As a home cook, I am often asked about my Thanksgiving menu. This is the holiday that is known for marathon cooking (and eating) sessions. My inner chef should be elated with all the details that go into planning such an epic meal.
Nope. Not me. I am the Thanksgiving version of Scrooge!
For the last 26 years, my Thanksgivings have been hijacked by in-laws. I went into this marriage knowing that this was part of the deal so I am far from a victim. The privilege of always having a place to go where food is plentiful is not lost on me.
My hard part of my holiday is that my in-laws are not into cooking. They enjoy the traditions of all the Thanksgiving basics like a turkey, mashed potatoes and stuffing. There is a creativity that is overlooked every year so the meal is exactly the same.
I will say my mother-in-law makes the best stuffing and no amount of begging will persuade her to share her technique with me. Other family delicacies include my sister-in-law’s famous cut up raw carrots and celery and my brother in law’s crockpot broccoli with Velveeta. (I may not be invited back this year if I say anything more.)
I’m “allowed” to make gravy every year which gives me great joy but in years past anything different I’ve tried to add to the menu has been refused. My southern sweet potato casserole doesn’t have the required marshmallows on top, my Brussels sprouts are too green and there are no indentations on my cranberry relish.
There was some hope for change last year when my niece helped me design a delicious cheese and harcuterie board. It was well received and cracked the door open for some new dishes on the table.
Giving up was not an option so it was time to shred the negative old Thanksgiving mindset and make something new like these shredded butternut squash fritters. The key was to make something that was completely unexpected, irresistible and wouldn’t be compared or alter any favorites. Not too hard, right?
I’ve made butternut squash fritters in the past with mashed squash. Very simple but texturally boring. Shredded squash is a great alternative because it allows the various edges to crisp up. There will be some soft components but also some crunchy parts.
Using the larger holes on a box grater makes the perfect size pieces but if you have a food processor with a shredding disc, I’m sure that would work too. I will say shredding is a great teamwork task because it is a bit of a workout. It can also be a great stress reliever if you need that sort of thing during the holidays.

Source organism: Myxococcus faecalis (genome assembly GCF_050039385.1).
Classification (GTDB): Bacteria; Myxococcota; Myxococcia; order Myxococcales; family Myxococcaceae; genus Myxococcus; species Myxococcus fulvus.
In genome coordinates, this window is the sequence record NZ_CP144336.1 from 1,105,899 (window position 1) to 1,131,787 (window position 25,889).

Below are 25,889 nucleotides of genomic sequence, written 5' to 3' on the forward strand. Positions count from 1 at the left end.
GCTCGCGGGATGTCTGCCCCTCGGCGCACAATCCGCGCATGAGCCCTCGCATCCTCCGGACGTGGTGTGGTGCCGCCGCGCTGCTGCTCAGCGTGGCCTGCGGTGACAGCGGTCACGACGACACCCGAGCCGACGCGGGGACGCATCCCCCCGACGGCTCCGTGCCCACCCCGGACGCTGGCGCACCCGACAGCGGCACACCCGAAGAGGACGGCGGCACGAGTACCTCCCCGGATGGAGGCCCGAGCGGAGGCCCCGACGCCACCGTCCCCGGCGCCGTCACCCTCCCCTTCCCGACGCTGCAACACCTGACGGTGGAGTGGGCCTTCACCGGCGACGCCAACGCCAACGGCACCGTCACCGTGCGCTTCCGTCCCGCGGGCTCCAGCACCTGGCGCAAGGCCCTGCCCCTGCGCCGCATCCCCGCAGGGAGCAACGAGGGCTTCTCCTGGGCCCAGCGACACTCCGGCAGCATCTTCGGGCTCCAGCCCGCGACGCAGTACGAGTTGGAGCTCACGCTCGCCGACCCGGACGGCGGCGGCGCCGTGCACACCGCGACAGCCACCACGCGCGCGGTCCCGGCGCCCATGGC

Butternut squash is adaptable to various seasoning but in this case, I prefer something with a little heat like chipotles. Most other Thanksgiving dishes are bland so the chipotle pepper adds some excitement to the menu. There is just enough fire in these fritters to make your nose run a little but it will not be the kind of heat that makes your mouth burn or take over the overall flavor profile.
Finally, the fritters are extremely light so even those who avoid fried food may take pleasure in enjoying a bite or two. I did try to make an oven version and it just didn’t give me all the good feelings as the fried.
Butternut Squash Fritters
Scroll down for a printable version of this recipe
Makes 40 Fritters, serve 3-4 per guest
Prep time: 30 minutes
Cook time: 30 minutes
Total time: 1 hour
2 lb butternut squash, 4 cups grated
1/3 cup of flour
1/4 cup of grated Parmesan
2 eggs, beaten
4 minced chipotle in adobo, chopped
2 cloves garlic, minced
3 green onions, finely chopped
2 Tablespoon chopped cilantro
Optional: Mexican crema or lime slices for serving
1. Peel the squash.
2. Grate the squash with a box grater. Keep turning the squash as you grate it. Start by grating the top neck. When you get down to the round belly, you can easily slice it in half to remove the seeds and then continue grating. You can also just use a food processor with a grating option. (This is the most time-consuming part of the recipe.)
3. In a large bowl, add the squash, chipotle, garlic, cilantro, parmesan, eggs, green onions and 2 -3 tablespoons of flour to start. Combine together. If it seems too wet, keep adding flour one tablespoon at a time. You want it to come together enough so you can scoop it and mash it into a disc. It will not be doughy enough to handle. It will go from scoop to pan.
4. Prepare a landing pad for your cooked fritters. A cookie cooling rack or some brown paper bags work perfectly
5. Heat a cast iron pan over medium high heat.
6. Add 2-3 tablespoons of vegetable oil. The oil will be shiny when it is hot enough to drop in the squash.
7. Using a 1 tablespoon scoop, gently place a scoop in pan and use your spatula to flatten it out. Do not overcrowd your pan. You may have to cook in batches and also have to add more oil.
8. Look for the edges to get brown (about 2-3 minutes) and then flip and cook for another 3 minutes.
9. Remove from pan and place them on your landing space. Salt them when they are hot out of the pan.
10. Serve with slices of lime or drizzled with crema. (They really don’t need anything else.)
I highly recommend just serving them as you go. You probably can hold them in a low oven (200 degrees) for a little bit if you want to serve larger batches. Just don’t stack them or they’ll get soggy.
I hope you all have a wonderful month of cooking. I’m grateful that I married into a family who gathers together every year. (And who also appreciate my passive aggressive cooking humor!)
If you are looking for wonderful positive cooking inspiration, The Chopping Block is hosting our Customer Appreciation Day, Friday November 10th in Chicago. Free demos and tastings will get your own creative juices flowing.
If you are looking for a Thanksgiving Crash Course, join our virtual demonstration on Sunday, November 19 from 10am to 2:30pm. Get all your questions answered in the comfort of your own home as our chef prepares everything virtually from their kitchen. It is a game changer!